More than likely you are aware that the United States is facing an opioid crisis. Overdoses are killing more than 130 people on a daily basis. But what you may not have heard yet is that there is a troubling link between loss of hearing and drug and alcohol abuse.
According to new research published in the American Journal of Preventive Medicine and conducted by a team from the University of Michigan, there’s a link between alcohol and drug abuse and people under fifty who suffer from hearing loss.
Approximately 86,000 people took part in the study and it was found that the younger the person, the stronger the connection. What causes the connection to begin with, unfortunately, is still not clear.
Here’s what this particular study found:
- People who developed hearing loss over fifty were not different from their peers when it comes to substance abuse rates.
- Individuals who developed hearing loss between the ages of 35 and 49 were two times as likely to develop general substance abuse problems than their peers.
- People were at least two times as likely to abuse opioids than their peers if they developed hearing loss when they were under the age of fifty. Other things, such as alcohol, were also more likely to be misused by this group.
Solutions and Hope
Those numbers are shocking, particularly because scientists have already accounted for issues such as economics and class. So, now that we’ve identified a connection, we need to do something about it, right? Keep in mind, causation is not correlation so without understanding the exact cause, it will be hard to directly address the problem. Researchers had a couple of theories:
- Ototoxic medications: These medications are known to cause hearing loss.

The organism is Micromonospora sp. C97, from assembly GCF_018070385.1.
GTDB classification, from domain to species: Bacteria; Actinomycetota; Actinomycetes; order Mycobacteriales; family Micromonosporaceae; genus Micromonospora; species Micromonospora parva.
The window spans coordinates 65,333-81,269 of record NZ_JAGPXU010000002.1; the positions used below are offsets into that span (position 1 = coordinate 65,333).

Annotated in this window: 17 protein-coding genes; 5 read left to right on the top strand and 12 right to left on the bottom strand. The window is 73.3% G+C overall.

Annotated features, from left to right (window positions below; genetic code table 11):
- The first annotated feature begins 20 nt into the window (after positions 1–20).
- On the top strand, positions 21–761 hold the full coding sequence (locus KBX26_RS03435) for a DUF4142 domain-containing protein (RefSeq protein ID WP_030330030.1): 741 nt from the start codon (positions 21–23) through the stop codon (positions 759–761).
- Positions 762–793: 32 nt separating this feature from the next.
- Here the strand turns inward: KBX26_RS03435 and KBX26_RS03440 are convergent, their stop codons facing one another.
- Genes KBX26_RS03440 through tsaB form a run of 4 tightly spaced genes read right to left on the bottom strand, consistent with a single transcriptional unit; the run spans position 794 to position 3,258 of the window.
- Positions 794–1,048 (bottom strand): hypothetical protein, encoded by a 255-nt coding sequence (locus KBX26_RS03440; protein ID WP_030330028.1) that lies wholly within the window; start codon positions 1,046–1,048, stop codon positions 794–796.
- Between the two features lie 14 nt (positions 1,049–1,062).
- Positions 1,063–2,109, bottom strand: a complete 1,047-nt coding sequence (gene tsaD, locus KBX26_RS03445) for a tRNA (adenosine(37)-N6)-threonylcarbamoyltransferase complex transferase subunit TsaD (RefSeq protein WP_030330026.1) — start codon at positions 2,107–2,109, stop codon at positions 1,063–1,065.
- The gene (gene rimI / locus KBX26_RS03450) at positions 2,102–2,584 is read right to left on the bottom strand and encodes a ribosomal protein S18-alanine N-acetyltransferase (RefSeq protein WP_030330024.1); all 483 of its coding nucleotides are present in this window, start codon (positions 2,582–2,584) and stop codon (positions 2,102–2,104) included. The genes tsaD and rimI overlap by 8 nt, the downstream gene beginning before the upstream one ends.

- Higher blood pressure: It’s also true, of course, That blood pressure is raised by alcohol, sometimes to levels that are unhealthy. And both high blood pressure and some pain killers have been shown to harm your hearing.
- Social isolation: It’s well established that hearing loss can lead to social isolation and cognitive decline. In situations like these, it’s common for people to self medicate, especially if the individual in question doesn’t really understand the cause–he or she may not even realizethat hearing loss is the issue.
- Lack of communication: Emergency departments are designed to respond to people, deal with them, and process them as efficiently (or, in some cases, quickly) as they can. And if there is a life threatening emergency they can be in even more of a hurry than normal. In these cases, if patients aren’t able to communicate very well, say they can’t hear questions or instructions from the staff, they might not get proper treatment. They may not hear dosage advise or other medication guidelines.
Whether loss of hearing is increased by these incidents, or those with hearing loss are more likely to have them, the harmful consequences to your health are the same.
Substance Abuse And Hearing Loss, How to Prevent it
The authors of the study suggest that doctors and emergency departments work extra hard to ensure that their communication methods are current and being followed. It would help if doctors were on the lookout for people with loss of hearing, in other words. We individuals don’t get help when we need to and that would also be very helpful.
The following question need to be asked of your doctor:
- Is this drug addictive? Is there a different medication that is safer for my hearing, or do I really need this one.
- Will I have an ototoxic response to this medication? Are there alternate options?
Never leave a doctor’s office with medications unless you are completely clear on their risks, how they should be taken and how they influence your overall health.
Additionally, don’t wait to get tested if suspect that you might already be suffering from hearing loss. Ignoring your hearing loss for just two years can increase your health care expenses by 26%. So schedule an appointment now to have your hearing tested.